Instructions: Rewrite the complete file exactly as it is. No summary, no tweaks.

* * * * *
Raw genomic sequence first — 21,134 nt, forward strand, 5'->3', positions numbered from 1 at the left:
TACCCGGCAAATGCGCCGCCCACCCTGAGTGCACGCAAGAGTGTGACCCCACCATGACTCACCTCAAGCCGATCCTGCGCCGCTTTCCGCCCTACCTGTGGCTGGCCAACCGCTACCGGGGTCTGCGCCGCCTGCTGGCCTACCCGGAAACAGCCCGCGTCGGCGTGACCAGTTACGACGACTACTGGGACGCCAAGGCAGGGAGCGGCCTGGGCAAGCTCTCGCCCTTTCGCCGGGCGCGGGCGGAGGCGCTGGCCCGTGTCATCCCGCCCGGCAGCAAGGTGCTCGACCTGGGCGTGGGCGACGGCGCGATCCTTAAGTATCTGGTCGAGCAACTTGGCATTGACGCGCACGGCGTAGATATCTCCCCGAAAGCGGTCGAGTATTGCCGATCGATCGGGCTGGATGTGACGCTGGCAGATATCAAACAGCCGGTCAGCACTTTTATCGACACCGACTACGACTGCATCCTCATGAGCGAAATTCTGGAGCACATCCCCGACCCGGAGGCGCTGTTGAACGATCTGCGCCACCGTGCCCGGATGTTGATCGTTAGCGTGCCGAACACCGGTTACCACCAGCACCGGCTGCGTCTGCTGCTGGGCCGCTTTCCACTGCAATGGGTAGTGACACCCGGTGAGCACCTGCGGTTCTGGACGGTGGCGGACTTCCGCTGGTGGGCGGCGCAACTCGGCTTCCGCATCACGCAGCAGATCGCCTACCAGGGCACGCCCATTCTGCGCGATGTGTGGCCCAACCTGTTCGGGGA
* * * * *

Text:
Raw genomic sequence first — 21,134 nt, forward strand, 5'->3', positions numbered from 1 at the left:
TACCCGGCAAATGCGCCGCCCACCCTGAGTGCACGCAAGAGTGTGACCCCACCATGACTCACCTCAAGCCGATCCTGCGCCGCTTTCCGCCCTACCTGTGGCTGGCCAACCGCTACCGGGGTCTGCGCCGCCTGCTGGCCTACCCGGAAACAGCCCGCGTCGGCGTGACCAGTTACGACGACTACTGGGACGCCAAGGCAGGGAGCGGCCTGGGCAAGCTCTCGCCCTTTCGCCGGGCGCGGGCGGAGGCGCTGGCCCGTGTCATCCCGCCCGGCAGCAAGGTGCTCGACCTGGGCGTGGGCGACGGCGCGATCCTTAAGTATCTGGTCGAGCAACTTGGCATTGACGCGCACGGCGTAGATATCTCCCCGAAAGCGGTCGAGTATTGCCGATCGATCGGGCTGGATGTGACGCTGGCAGATATCAAACAGCCGGTCAGCACTTTTATCGACACCGACTACGACTGCATCCTCATGAGCGAAATTCTGGAGCACATCCCCGACCCGGAGGCGCTGTTGAACGATCTGCGCCACCGTGCCCGGATGTTGATCGTTAGCGTGCCGAACACCGGTTACCACCAGCACCGGCTGCGTCTGCTGCTGGGCCGCTTTCCACTGCAATGGGTAGTGACACCCGGTGAGCACCTGCGGTTCTGGACGGTGGCGGACTTCCGCTGGTGGGCGGCGCAACTCGGCTTCCGCATCACGCAGCAGATCGCCTACCAGGGCACGCCCATTCTGCGCGATGTGTGGCCCAACCTGTTCGGGGA